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20.6.2017 | Josephine Lister |

Why We Shouldn't Say Au Revoir To Languages

There is a huge divide between those who learn languages and those who don't. Languages can help students stand out in a competitive job market - so let's innovate language classes to get young people learning these important skills!

Our societies are divided when it comes to who learns foreign languages and who doesn't. Those living in more affluent areas of a country are more likely to study languages in high school through to graduation. This is no doubt a reoccuring trend worldwide.

Learning foreign languages benefits both students and societies as a whole. Languages help to introduce students to other cultures and therefore increases their sensitivity and acceptance to those different from themselves. A vital attribute in a globalized world.

It is also good for the economy. The British Council suggested that the UK missed out on billions of pounds worth of trade because of a shortage of language speakers. Particularly in the UK, the forthcoming Brexit means that the UK will need more foreign language speakers rather than less, to help negotiate trade deals for them as the EU will no longer hold this role. 

This means it's also good for job security. Younger generations are currently facing an increasingly hostile job market, therefore it can only help their prospects by adding a language to their skillset to help them stand out.

A recent report stated that learning languages should be compulsory in schools. Considering the importance of language skills in today's globalized world, we need to make sure teaching practices are up to scratch to help engage students and motivate them to take up new languages.

So how can we innovate language lessons?

The SYK Comprehensive School is attempting to reinvigorate language classes by harnessing the potential of the digital technologies which are now available. This experiment attempts to point out how educational technology can spice up language learning and teaching when it is being used appropriately.

The students have been using new types of technology in various ways to help them grasp new grammars and vocabularies. The project is currently assessing the results from these experiments to see which learning environments and technologies are most successful in helping students to learn a new language.

The purpose of the project is to identify these practices as well as to encourage children to learn and use less common languages – with the aim that they would become fluent in these languages. Being able to speak a language that is more uncommon in a country can provide children with an extra string to their bow when they enter the job market.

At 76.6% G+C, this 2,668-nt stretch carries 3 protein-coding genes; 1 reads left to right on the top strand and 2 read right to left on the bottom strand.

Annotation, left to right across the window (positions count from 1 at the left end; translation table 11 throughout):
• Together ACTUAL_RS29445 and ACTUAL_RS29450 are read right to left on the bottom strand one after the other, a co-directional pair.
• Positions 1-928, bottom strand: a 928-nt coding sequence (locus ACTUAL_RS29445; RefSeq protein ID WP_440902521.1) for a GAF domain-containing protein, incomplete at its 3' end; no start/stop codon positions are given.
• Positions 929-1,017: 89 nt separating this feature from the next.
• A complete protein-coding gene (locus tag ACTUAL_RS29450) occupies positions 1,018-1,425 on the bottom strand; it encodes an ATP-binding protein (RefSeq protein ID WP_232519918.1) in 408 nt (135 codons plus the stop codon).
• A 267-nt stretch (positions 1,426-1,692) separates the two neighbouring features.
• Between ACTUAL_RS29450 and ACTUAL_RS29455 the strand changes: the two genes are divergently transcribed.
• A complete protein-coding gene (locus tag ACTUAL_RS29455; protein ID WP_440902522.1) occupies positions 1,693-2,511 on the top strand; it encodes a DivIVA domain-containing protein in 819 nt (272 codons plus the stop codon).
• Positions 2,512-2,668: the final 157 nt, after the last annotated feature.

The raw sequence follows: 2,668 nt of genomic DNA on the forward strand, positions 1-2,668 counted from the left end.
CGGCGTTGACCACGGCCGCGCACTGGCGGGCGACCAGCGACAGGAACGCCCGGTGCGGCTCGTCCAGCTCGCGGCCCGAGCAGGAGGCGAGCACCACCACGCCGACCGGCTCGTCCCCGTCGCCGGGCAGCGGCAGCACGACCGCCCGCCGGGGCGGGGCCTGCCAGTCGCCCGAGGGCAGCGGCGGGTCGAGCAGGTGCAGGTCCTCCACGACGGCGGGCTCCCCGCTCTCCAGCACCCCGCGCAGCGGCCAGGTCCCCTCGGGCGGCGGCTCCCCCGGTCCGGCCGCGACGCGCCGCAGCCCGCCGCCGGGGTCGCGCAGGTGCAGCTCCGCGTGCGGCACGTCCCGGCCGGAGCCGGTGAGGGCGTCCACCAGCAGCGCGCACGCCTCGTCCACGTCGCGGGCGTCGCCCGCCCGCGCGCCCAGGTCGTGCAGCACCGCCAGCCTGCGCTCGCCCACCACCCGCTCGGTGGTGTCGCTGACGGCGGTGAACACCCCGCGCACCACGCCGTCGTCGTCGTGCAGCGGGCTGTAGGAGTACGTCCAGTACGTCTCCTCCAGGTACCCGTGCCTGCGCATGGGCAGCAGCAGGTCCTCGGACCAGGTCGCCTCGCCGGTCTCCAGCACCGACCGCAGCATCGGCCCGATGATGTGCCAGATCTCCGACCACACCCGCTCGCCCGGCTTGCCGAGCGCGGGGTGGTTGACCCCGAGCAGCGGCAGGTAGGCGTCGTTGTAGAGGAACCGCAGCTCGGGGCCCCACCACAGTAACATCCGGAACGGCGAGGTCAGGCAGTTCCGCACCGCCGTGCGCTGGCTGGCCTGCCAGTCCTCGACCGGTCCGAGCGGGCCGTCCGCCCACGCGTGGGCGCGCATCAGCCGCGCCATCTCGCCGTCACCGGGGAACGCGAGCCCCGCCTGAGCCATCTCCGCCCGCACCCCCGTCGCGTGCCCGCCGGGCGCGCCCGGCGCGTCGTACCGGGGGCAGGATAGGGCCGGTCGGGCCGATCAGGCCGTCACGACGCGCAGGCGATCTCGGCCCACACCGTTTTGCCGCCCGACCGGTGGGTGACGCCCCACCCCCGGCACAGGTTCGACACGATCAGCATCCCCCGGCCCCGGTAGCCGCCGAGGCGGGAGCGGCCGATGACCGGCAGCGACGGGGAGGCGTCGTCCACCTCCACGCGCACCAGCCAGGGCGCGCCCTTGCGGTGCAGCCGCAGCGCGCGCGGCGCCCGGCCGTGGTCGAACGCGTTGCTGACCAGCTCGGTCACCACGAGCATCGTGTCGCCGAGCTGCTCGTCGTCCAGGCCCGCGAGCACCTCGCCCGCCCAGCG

It is our job to make sure no child is left behind.

As the movement of people around the globe is becoming an accepted part of globalization, it’s also important for teachers to update their own practices by learning how to teach successfully in a multilingual class.

If teachers do not have adequate training or support, students whose first language is different to the country they’re growing up in or who are brought up bilingual may find it difficult to keep up in class. It is our job to make sure no child is left behind.

Keinutie Elementary School has come up with the brilliant idea of partnering with teacher training programmes to give student teachers internships in their school. The student teachers can provide extra support to bilingual students whilst learning how to teach from first-hand seasoned professionals. This experience will help them when they are qualified to be able to work in a classroom where they too might have a child who needs extra support with a new language.

Interactive language learning environments will be trialled to discover the optimum way to teach different languages and to help those who are bilingual.

The project also works to create an inclusive environment for people from all backgrounds. Immigrant families will be encouraged to participate in schools to give them a community to belong to in their new home.

By the end of the project, they will have documented various ways to integrate children from different backgrounds which can then be replicated both in the same school and around the world!

The results of these projects will be available in Fall 2017, when all of our innovations will be available as teacher toolkits so you can implement our tried and tested methods where you are!

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